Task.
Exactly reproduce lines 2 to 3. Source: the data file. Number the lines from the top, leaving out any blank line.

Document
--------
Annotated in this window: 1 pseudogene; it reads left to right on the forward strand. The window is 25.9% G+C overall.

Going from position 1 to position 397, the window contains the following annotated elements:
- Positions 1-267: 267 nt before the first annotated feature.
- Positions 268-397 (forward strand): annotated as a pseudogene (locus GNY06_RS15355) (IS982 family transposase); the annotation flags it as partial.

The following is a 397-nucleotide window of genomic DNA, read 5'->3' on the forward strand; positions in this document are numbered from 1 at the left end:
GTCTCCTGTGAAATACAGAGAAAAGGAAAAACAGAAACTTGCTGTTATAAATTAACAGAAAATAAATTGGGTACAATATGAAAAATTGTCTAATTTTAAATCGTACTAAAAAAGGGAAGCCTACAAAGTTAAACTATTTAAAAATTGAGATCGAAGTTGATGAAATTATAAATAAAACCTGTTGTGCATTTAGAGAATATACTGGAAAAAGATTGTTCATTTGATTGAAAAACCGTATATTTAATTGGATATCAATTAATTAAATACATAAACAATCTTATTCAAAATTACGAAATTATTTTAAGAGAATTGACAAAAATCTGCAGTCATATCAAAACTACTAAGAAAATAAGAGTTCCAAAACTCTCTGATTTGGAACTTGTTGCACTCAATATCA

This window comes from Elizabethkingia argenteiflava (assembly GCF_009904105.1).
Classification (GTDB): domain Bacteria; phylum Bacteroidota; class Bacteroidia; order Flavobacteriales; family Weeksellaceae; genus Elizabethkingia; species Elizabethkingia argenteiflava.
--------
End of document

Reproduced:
Going from position 1 to position 397, the window contains the following annotated elements:
- Positions 1-267: 267 nt before the first annotated feature.